General Motors hit by cyber-attack
GM has alerted customers of a data breach due to a credential stuffing attack last month. The attack exposed customers’ private information and allowed hackers to redeem reward points for gift cards.

A credential stuffing attack is a type of cyberattack in which attackers collect stolen account credentials, such as usernames and passwords, to breach into a system. 

 Detroit-based automaker revealed details of the incident in a breach disclosure filed with the California Attorney General’s Office on May 16. The disclosure explains that malicious login activity was detected on an unspecified number of GM online user accounts between April 11 and 29. Further investigation revealed that the company had been hit with a credential stuffing attack, which saw hackers infiltrate user accounts to steal customer reward points, which they then redeemed for gift cards. Credential stuffing is a rudimentary type of cyberattack that involves using lists of previously compromised login credentials to hack into online accounts. Such lists can be purchased with relative ease on the dark web.

Through this malicious activity, attackers may have gained access to “limited” personal information of GM online or mobile application accounts, including the users’ first and last name, personal email address, personal address, username and phone number for registered family members tied to your account, last known and saved favorite location information, currently subscribed OnStar package (if applicable), family members’ avatars and photos (if uploaded), profile picture, search and destination information, reward card activity, and fraudulently redeemed reward points. The breached GM accounts did not include date of birth, Social Security number, driver’s license number, credit card 2 information, or bank account information, as that information is not stored in the GM account, GM says.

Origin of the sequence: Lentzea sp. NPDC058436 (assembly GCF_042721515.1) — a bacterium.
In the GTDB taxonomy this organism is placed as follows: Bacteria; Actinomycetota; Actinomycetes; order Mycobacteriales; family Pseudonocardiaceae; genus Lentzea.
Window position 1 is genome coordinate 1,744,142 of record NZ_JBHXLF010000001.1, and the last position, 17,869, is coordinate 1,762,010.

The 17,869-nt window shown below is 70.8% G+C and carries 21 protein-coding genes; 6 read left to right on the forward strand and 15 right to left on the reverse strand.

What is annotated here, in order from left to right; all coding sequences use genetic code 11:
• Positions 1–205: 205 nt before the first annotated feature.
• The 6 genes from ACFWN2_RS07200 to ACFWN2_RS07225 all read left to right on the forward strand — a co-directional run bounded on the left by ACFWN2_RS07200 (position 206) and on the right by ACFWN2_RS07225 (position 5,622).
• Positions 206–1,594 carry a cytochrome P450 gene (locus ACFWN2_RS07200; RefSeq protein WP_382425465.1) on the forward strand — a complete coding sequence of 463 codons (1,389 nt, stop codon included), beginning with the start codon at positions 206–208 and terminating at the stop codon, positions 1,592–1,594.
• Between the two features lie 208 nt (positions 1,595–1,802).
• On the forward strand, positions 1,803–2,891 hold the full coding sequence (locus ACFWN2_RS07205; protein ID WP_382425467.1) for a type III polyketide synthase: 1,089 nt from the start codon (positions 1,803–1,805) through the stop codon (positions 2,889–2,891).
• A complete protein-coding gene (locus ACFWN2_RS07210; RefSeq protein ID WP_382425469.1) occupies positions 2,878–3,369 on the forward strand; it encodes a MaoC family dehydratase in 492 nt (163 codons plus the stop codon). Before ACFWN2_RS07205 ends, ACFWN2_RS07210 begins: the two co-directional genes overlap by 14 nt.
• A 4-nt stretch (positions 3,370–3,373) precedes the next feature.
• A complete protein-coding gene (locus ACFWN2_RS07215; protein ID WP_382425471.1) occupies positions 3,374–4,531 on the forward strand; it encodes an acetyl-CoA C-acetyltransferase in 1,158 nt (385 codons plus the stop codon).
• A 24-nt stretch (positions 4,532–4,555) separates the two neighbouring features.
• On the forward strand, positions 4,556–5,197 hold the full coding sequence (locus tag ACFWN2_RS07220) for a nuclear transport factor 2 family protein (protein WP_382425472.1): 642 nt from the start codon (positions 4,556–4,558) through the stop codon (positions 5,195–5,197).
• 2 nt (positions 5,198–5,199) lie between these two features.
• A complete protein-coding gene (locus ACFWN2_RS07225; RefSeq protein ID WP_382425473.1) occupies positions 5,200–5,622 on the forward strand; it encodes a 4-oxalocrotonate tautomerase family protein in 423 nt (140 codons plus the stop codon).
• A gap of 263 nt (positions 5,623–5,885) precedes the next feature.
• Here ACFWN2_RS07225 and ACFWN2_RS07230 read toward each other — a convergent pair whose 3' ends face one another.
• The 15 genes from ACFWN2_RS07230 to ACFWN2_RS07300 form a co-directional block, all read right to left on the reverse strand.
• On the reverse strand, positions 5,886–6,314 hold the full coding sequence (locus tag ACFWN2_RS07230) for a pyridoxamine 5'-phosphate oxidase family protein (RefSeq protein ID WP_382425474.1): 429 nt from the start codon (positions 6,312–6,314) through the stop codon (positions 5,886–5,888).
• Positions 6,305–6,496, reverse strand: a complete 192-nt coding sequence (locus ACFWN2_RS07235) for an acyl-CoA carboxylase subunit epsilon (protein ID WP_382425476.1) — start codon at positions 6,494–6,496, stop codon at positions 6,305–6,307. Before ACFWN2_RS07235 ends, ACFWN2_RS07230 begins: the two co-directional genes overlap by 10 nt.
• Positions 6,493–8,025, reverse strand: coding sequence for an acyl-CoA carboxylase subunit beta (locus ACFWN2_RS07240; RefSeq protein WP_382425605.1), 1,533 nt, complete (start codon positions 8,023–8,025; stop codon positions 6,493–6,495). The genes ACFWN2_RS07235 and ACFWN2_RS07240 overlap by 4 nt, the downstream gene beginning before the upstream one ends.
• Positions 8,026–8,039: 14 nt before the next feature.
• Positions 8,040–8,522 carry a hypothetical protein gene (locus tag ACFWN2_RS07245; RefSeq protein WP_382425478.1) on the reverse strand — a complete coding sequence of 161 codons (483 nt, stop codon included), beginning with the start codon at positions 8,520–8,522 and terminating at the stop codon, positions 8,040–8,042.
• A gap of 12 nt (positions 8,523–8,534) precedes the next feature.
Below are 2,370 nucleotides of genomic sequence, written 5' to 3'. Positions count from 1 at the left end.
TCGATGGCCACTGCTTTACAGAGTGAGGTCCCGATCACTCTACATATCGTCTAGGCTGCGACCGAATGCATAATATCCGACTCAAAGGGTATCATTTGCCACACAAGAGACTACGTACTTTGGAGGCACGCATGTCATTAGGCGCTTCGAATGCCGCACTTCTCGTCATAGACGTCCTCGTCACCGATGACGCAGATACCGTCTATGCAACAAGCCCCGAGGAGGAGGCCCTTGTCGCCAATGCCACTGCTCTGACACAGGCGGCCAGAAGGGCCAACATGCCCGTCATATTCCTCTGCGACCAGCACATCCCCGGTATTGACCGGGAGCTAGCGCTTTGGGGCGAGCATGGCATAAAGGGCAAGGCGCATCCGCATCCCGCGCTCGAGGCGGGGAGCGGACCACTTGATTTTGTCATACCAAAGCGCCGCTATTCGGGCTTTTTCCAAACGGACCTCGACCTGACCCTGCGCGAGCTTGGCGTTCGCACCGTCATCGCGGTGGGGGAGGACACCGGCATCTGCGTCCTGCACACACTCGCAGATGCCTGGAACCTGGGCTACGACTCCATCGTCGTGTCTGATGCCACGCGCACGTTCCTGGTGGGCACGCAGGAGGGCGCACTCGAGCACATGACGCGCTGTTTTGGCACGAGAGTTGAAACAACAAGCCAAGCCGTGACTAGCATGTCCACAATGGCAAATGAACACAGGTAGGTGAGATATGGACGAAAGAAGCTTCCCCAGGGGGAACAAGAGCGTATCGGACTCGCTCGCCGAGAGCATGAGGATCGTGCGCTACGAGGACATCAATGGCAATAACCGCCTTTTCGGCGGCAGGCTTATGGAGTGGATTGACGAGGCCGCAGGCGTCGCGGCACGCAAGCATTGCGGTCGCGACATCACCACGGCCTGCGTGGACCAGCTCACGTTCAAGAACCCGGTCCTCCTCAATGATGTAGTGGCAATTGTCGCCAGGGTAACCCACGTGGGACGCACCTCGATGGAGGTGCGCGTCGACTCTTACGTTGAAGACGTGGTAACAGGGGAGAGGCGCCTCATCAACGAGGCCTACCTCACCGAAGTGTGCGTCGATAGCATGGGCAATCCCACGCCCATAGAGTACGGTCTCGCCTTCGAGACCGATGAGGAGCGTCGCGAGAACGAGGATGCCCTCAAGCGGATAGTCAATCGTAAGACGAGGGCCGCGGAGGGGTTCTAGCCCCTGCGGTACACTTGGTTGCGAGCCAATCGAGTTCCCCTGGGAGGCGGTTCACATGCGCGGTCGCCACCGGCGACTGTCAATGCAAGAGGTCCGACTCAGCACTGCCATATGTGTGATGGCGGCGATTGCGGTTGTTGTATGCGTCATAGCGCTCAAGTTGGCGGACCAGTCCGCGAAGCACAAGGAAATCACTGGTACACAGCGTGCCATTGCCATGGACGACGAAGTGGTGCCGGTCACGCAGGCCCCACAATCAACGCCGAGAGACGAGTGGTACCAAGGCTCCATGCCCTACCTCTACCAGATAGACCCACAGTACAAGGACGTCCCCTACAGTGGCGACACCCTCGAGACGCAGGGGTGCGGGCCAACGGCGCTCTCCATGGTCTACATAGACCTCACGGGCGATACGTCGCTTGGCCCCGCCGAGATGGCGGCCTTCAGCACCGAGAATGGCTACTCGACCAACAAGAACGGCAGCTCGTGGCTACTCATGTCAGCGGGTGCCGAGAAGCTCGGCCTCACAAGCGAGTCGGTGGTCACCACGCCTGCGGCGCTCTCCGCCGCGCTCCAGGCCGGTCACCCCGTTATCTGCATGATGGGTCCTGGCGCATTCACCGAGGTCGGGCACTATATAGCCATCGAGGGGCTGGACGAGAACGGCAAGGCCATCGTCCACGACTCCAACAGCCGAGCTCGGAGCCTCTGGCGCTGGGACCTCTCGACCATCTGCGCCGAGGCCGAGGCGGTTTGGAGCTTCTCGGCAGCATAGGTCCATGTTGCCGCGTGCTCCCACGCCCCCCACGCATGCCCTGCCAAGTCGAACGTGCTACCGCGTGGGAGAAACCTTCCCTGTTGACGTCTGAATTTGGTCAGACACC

According to F5 Labs, in 2018 and 2019, the combined threats of phishing and credential stuffing made up roughly half of all publicly disclosed breaches in the United States. “Stolen credentials are so valuable that demand for them remains enormous, creating a vicious circle in which organizations suffer both network intrusions in pursuit of credentials and credential stuffing in pursuit of profits,” F5 researchers Sander Vinberg and Jarrod Overson explain. 


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